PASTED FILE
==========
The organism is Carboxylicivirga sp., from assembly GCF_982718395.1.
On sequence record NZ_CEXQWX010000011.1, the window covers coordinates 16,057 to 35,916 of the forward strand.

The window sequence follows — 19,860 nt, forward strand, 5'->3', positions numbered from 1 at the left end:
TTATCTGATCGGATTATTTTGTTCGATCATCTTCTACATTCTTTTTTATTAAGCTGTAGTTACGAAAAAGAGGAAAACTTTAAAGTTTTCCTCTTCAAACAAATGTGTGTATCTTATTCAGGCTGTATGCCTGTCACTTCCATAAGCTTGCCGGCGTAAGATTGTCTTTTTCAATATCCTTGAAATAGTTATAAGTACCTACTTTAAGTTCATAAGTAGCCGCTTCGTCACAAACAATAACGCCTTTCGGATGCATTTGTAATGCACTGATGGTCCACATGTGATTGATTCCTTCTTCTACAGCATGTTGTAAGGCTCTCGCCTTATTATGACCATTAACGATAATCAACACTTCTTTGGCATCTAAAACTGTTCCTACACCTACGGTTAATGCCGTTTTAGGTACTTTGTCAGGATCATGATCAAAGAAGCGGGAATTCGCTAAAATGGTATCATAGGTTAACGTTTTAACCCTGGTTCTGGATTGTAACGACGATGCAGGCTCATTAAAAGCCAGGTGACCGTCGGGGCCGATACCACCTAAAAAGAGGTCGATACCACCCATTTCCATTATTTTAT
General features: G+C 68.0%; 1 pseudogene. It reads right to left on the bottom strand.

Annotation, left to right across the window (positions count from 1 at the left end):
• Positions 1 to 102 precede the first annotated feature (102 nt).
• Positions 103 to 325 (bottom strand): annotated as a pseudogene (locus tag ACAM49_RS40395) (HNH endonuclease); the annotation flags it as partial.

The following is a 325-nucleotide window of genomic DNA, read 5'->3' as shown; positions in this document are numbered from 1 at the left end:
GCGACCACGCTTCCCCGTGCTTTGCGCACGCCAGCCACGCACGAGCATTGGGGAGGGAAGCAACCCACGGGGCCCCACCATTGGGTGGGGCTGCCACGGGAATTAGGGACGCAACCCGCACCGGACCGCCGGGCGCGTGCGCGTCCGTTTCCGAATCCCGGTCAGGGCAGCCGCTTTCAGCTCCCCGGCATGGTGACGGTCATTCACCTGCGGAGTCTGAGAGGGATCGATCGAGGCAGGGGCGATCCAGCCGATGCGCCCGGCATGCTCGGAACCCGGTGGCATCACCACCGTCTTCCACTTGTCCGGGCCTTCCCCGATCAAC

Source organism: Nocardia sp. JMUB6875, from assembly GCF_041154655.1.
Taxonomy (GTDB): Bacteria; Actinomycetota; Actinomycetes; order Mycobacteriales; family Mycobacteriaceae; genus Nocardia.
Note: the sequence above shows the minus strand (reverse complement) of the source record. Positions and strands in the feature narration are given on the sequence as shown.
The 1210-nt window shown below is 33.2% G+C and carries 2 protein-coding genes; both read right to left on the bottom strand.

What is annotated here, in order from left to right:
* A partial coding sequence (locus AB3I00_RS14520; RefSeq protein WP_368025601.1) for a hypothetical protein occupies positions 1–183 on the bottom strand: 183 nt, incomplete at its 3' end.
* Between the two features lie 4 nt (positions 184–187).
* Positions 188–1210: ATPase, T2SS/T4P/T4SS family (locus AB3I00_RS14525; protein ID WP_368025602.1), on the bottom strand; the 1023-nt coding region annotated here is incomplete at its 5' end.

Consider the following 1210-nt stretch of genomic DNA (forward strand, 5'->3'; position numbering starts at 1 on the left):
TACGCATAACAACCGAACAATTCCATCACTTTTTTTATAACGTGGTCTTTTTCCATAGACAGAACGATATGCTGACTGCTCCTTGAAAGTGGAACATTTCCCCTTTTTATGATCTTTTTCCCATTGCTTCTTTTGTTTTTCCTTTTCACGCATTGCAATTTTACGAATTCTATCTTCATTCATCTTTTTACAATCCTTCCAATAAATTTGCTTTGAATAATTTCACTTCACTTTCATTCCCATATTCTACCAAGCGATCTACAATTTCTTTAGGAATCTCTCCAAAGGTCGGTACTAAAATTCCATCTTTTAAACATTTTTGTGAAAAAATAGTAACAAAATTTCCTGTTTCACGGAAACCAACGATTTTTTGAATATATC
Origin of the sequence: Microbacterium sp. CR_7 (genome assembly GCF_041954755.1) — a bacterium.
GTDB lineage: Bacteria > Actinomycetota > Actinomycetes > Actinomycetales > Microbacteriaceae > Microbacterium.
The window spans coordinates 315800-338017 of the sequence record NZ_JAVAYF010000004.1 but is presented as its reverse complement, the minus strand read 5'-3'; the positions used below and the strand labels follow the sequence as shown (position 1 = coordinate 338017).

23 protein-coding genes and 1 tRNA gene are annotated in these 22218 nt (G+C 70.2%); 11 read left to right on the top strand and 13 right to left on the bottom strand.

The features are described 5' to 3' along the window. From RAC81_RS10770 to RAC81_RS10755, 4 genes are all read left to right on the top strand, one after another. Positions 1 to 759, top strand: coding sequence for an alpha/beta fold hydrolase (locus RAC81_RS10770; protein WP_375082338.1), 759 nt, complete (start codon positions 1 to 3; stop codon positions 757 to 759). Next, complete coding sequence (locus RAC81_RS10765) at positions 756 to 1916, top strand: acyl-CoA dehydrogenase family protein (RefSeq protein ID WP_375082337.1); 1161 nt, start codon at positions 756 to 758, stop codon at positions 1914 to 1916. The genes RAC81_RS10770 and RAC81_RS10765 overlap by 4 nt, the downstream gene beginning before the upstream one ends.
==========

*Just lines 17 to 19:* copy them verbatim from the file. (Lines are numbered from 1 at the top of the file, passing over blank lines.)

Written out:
* Between the two features lie 4 nt (positions 184–187).
* Positions 188–1210: ATPase, T2SS/T4P/T4SS family (locus AB3I00_RS14525; protein ID WP_368025602.1), on the bottom strand; the 1023-nt coding region annotated here is incomplete at its 5' end.

Consider the following 1210-nt stretch of genomic DNA (forward strand, 5'->3'; position numbering starts at 1 on the left):